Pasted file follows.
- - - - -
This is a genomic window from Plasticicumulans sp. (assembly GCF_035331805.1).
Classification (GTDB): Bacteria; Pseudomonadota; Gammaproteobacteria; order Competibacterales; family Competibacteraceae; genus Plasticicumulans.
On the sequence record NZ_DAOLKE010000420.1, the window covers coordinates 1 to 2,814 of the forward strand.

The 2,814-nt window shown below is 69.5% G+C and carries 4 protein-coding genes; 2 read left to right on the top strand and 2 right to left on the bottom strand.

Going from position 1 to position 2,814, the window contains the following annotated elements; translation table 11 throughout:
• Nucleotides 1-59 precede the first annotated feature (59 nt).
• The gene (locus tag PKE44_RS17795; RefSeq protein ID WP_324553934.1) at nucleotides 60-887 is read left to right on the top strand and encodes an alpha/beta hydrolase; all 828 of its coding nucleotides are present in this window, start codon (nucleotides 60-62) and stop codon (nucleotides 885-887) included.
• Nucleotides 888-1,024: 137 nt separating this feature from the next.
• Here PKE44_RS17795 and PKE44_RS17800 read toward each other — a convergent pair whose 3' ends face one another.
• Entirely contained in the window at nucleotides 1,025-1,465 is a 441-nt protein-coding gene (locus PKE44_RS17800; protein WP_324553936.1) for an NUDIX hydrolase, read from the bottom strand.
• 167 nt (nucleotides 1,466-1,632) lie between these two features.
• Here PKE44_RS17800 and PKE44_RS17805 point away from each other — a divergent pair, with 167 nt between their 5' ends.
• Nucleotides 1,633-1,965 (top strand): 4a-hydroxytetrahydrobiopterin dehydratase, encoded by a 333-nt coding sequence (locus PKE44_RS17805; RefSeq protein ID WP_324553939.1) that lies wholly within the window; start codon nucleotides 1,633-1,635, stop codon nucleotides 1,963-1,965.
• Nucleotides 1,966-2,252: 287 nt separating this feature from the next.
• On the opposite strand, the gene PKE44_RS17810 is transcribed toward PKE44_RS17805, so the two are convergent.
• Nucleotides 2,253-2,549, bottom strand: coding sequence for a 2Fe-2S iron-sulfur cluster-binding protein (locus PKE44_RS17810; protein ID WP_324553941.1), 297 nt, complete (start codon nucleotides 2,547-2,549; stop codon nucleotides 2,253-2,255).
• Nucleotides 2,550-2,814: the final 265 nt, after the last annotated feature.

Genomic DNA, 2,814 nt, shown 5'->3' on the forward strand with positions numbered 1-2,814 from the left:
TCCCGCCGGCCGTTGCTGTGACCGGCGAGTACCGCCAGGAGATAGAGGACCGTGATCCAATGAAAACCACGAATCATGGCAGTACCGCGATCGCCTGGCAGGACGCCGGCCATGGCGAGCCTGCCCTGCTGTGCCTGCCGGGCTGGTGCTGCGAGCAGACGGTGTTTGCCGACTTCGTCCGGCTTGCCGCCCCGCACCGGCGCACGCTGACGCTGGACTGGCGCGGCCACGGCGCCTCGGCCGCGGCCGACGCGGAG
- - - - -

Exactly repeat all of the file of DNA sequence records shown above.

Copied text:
This is a genomic window from Plasticicumulans sp. (assembly GCF_035331805.1).
Classification (GTDB): Bacteria; Pseudomonadota; Gammaproteobacteria; order Competibacterales; family Competibacteraceae; genus Plasticicumulans.
On the sequence record NZ_DAOLKE010000420.1, the window covers coordinates 1 to 2,814 of the forward strand.

The 2,814-nt window shown below is 69.5% G+C and carries 4 protein-coding genes; 2 read left to right on the top strand and 2 right to left on the bottom strand.

Going from position 1 to position 2,814, the window contains the following annotated elements; translation table 11 throughout:
• Nucleotides 1-59 precede the first annotated feature (59 nt).
• The gene (locus tag PKE44_RS17795; RefSeq protein ID WP_324553934.1) at nucleotides 60-887 is read left to right on the top strand and encodes an alpha/beta hydrolase; all 828 of its coding nucleotides are present in this window, start codon (nucleotides 60-62) and stop codon (nucleotides 885-887) included.
• Nucleotides 888-1,024: 137 nt separating this feature from the next.
• Here PKE44_RS17795 and PKE44_RS17800 read toward each other — a convergent pair whose 3' ends face one another.
• Entirely contained in the window at nucleotides 1,025-1,465 is a 441-nt protein-coding gene (locus PKE44_RS17800; protein WP_324553936.1) for an NUDIX hydrolase, read from the bottom strand.
• 167 nt (nucleotides 1,466-1,632) lie between these two features.
• Here PKE44_RS17800 and PKE44_RS17805 point away from each other — a divergent pair, with 167 nt between their 5' ends.
• Nucleotides 1,633-1,965 (top strand): 4a-hydroxytetrahydrobiopterin dehydratase, encoded by a 333-nt coding sequence (locus PKE44_RS17805; RefSeq protein ID WP_324553939.1) that lies wholly within the window; start codon nucleotides 1,633-1,635, stop codon nucleotides 1,963-1,965.
• Nucleotides 1,966-2,252: 287 nt separating this feature from the next.
• On the opposite strand, the gene PKE44_RS17810 is transcribed toward PKE44_RS17805, so the two are convergent.
• Nucleotides 2,253-2,549, bottom strand: coding sequence for a 2Fe-2S iron-sulfur cluster-binding protein (locus PKE44_RS17810; protein ID WP_324553941.1), 297 nt, complete (start codon nucleotides 2,547-2,549; stop codon nucleotides 2,253-2,255).
• Nucleotides 2,550-2,814: the final 265 nt, after the last annotated feature.

Genomic DNA, 2,814 nt, shown 5'->3' on the forward strand with positions numbered 1-2,814 from the left:
TCCCGCCGGCCGTTGCTGTGACCGGCGAGTACCGCCAGGAGATAGAGGACCGTGATCCAATGAAAACCACGAATCATGGCAGTACCGCGATCGCCTGGCAGGACGCCGGCCATGGCGAGCCTGCCCTGCTGTGCCTGCCGGGCTGGTGCTGCGAGCAGACGGTGTTTGCCGACTTCGTCCGGCTTGCCGCCCCGCACCGGCGCACGCTGACGCTGGACTGGCGCGGCCACGGCGCCTCGGCCGCGGCCGACGCGGAG